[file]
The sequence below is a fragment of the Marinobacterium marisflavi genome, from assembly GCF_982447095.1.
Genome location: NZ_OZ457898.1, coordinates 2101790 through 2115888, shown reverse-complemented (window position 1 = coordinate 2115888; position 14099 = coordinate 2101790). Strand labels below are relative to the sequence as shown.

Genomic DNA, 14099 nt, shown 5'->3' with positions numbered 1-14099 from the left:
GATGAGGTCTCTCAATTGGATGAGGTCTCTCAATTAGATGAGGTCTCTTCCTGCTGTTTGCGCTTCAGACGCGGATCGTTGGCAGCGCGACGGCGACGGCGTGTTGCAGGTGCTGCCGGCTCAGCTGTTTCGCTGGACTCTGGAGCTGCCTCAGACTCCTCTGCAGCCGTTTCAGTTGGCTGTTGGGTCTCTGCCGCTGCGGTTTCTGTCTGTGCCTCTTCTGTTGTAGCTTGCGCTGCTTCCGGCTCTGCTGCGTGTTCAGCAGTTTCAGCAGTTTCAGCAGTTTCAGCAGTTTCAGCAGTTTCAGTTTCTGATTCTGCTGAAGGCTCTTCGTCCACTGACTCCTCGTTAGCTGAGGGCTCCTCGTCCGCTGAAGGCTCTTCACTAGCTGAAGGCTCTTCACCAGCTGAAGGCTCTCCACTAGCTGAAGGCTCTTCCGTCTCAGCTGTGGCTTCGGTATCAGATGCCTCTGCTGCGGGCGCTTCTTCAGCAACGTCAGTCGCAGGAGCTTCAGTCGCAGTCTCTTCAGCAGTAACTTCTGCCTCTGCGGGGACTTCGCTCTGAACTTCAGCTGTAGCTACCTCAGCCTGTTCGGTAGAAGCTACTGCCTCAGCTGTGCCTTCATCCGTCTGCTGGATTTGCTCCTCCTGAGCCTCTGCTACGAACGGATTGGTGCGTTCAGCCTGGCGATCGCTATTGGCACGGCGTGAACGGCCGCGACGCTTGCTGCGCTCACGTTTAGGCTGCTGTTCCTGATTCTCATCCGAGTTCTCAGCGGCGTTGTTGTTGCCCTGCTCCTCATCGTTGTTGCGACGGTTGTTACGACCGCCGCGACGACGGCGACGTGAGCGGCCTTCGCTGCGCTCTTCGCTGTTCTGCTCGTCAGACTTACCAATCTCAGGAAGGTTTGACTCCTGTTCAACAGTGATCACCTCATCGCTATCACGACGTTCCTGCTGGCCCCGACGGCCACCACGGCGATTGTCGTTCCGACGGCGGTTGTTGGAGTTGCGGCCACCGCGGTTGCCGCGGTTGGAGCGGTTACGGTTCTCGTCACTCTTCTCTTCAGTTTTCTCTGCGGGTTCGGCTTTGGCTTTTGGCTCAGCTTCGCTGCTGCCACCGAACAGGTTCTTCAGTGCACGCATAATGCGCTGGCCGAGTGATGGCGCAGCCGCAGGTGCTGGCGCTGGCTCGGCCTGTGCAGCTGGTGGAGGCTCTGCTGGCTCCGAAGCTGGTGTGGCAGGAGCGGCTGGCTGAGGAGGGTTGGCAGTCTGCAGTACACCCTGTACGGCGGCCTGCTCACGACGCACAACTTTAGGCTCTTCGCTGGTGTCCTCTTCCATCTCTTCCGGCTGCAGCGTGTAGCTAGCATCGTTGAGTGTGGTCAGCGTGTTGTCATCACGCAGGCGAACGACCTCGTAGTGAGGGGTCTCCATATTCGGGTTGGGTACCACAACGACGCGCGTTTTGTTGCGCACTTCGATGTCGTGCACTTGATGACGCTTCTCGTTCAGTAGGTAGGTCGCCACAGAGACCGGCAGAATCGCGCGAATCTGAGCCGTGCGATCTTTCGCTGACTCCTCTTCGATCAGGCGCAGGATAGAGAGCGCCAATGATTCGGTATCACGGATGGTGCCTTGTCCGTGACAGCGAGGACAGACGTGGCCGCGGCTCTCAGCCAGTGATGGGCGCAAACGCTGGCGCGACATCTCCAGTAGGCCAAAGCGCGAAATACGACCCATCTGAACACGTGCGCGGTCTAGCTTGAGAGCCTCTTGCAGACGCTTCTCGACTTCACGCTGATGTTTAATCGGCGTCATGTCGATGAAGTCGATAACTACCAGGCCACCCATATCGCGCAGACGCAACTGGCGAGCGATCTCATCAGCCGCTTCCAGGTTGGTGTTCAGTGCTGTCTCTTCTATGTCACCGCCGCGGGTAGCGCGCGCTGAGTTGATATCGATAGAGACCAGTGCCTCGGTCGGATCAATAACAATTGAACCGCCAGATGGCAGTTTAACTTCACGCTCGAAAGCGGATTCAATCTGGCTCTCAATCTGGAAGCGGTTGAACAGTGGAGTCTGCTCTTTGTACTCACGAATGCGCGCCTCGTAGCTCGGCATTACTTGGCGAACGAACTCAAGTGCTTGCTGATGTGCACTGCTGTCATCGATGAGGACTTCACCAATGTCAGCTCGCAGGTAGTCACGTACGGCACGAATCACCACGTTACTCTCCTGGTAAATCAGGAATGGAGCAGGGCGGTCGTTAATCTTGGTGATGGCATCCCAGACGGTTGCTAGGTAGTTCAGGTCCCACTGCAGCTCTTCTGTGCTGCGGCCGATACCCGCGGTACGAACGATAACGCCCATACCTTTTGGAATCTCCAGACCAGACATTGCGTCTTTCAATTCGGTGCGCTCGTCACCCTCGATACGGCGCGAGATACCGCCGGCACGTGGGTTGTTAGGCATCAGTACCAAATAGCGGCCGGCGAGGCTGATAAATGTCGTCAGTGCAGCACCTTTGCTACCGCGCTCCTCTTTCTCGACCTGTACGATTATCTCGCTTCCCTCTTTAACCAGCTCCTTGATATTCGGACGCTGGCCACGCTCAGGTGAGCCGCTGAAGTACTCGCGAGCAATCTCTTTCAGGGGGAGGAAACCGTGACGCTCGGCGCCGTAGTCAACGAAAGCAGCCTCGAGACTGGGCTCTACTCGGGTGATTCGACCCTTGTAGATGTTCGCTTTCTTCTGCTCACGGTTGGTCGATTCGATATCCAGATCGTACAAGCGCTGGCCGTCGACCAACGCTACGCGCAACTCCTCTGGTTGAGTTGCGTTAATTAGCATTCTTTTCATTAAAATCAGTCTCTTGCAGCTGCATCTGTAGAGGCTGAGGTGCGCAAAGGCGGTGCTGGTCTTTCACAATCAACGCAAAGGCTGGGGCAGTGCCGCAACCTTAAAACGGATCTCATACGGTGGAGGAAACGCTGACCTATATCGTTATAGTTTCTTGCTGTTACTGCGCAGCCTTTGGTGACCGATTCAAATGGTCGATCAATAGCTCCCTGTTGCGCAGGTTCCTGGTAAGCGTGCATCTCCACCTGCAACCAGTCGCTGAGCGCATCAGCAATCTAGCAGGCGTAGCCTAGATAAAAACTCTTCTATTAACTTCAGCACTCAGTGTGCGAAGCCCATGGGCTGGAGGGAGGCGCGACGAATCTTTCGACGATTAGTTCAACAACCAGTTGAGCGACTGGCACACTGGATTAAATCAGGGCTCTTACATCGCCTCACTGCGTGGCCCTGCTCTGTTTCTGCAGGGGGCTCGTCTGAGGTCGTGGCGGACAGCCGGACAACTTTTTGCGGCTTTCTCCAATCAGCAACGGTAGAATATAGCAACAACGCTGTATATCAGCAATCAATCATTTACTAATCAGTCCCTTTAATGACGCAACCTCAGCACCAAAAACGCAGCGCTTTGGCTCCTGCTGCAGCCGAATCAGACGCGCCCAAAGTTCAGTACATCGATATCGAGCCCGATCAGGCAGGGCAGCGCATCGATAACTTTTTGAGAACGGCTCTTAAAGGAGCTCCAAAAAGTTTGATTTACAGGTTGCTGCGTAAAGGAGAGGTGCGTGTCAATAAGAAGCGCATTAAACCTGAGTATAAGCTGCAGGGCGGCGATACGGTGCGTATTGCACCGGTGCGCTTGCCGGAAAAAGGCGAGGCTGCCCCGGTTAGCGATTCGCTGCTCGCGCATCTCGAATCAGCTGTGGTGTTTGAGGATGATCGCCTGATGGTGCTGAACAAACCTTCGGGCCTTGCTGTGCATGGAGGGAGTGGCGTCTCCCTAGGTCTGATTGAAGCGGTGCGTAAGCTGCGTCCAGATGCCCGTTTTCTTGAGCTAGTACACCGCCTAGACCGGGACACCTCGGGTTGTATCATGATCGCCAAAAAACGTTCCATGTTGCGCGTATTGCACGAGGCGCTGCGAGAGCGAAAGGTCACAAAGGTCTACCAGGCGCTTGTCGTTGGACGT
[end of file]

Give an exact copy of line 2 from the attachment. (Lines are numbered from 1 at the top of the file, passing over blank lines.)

Genome location: NZ_OZ457898.1, coordinates 2101790 through 2115888, shown reverse-complemented (window position 1 = coordinate 2115888; position 14099 = coordinate 2101790). Strand labels below are relative to the sequence as shown.